Rollin’ To Go sandwiches to make a comeback at D&D Finer Foods


Julia Jacobs/Daily Senior Staffer

Rollin’ To Go sandwiches will be served starting next month at D&D Finer Foods. Rollin’ To Go, a popular sandwich shop, closed its doors in July due to financial and legal troubles.

Julia Jacobs, City Editor

Rollin’ To Go sandwiches will be served starting next month at D&D Finer Foods, a grocery store just down the road from the recently closed restaurant, D&D ownership said Tuesday.

Tim Camastro, the former owner of Rollin’, will make select recipes for the grocery store’s deli at 825 Noyes St. beginning sometime in October, said D&D owner Kosta Douvikas. The made-to-order sandwich shop, previously at 910 Noyes St., shut its doors this summer due to financial trouble and legal conflicts, Camastro told The Daily in July.

The closing was a blow to many Northwestern students and city staff members who frequented the sandwich shop during lunch hours.

Camastro did not immediately respond to request for comment.

Douvikas, whose father started the specialty foods grocery store in 1963, said he reached out to Camastro in September to start making sandwiches at his deli. The store will serve about eight of Camastro’s most popular sandwiches, Douvikas said.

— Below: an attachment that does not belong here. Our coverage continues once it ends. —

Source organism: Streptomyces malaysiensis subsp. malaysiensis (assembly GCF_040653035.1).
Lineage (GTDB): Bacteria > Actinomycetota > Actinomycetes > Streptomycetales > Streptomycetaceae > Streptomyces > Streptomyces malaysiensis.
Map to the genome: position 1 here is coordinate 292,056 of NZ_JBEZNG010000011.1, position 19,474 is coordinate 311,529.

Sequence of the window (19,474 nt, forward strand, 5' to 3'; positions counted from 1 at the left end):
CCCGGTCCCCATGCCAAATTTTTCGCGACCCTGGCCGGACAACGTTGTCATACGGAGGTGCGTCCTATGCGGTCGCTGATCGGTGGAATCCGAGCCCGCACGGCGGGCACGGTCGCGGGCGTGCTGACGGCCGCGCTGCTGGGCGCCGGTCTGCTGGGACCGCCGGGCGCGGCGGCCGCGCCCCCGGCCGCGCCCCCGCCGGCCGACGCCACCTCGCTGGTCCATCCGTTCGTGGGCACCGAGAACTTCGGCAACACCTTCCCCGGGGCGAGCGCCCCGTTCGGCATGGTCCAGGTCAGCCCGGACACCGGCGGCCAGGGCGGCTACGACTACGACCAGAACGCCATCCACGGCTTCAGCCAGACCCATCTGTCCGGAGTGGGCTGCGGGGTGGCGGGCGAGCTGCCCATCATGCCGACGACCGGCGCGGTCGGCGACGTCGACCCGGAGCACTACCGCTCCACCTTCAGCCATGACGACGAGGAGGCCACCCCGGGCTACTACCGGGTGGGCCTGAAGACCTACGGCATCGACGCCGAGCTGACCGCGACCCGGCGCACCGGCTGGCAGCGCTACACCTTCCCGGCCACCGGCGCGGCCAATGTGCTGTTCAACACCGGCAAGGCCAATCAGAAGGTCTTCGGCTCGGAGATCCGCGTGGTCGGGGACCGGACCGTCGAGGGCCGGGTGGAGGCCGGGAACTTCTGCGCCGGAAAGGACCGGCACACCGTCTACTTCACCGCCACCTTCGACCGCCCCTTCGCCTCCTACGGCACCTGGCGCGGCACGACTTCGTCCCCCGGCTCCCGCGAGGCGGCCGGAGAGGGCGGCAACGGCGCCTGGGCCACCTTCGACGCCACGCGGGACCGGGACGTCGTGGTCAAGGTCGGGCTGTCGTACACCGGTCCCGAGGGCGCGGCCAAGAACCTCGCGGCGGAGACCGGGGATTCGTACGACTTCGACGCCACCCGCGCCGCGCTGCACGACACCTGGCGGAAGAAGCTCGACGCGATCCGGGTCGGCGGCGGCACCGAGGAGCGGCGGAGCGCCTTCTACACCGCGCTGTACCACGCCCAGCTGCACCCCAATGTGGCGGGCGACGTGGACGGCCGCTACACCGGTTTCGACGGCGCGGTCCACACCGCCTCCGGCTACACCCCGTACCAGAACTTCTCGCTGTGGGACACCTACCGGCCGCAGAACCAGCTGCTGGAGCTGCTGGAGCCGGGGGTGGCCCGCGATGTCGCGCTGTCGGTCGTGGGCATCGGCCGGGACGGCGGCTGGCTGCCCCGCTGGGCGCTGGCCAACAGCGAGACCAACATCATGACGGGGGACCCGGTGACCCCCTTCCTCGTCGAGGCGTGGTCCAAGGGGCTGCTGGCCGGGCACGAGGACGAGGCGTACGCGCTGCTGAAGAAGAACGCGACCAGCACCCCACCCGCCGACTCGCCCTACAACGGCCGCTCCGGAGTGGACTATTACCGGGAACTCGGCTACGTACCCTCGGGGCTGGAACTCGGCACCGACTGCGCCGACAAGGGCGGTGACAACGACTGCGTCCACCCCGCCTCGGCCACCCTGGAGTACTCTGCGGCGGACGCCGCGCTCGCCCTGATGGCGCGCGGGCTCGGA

“As small business owners, we like to help each other out at every step of the way,” he said.

Douvikas said he and Camastro are longtime friends. Both their fathers ran separate small businesses when they grew up in Evanston.

Rollin’ To Go opened over a decade ago as a spinoff of Rollin’ in Dough, a pizzeria and catering company Camastro’s father and uncle started in the 1980s. The store was three doors down from the sandwich shop’s old Noyes Street location.

“His family has been here just as long as we’ve been here,” Douvikas said. “We’re the new generation taking over.”

Ravi Umarji (McCormick ’10) said there was an outpouring of disappointment among alumni on social media when the sandwich shop’s closure went public. Umarji said he reached out to Camastro shortly after the closure to offer financial assistance from Lending for Evanston and Northwestern Development, a microfinance organization he co-founded as an NU senior.

Although the agreement between LEND and Rollin’ did not work out, Umarji said he is pleased to see the return of a community mainstay known for quality food and service.

McCormick senior Daniel Wedig, who created his own sandwich at Rollin’ with his friend almost two years ago, said he was shocked to hear about the shop’s closure over the summer.

“It was kind of hard to believe because it seemed like they did really good businesses,” Wedig said. “It’s promising that maybe we’ll get to eat some of our favorite sandwiches again.”

This story was updated to include comments from regular Rollin’ To Go customers at 11:36 p.m. Tuesday

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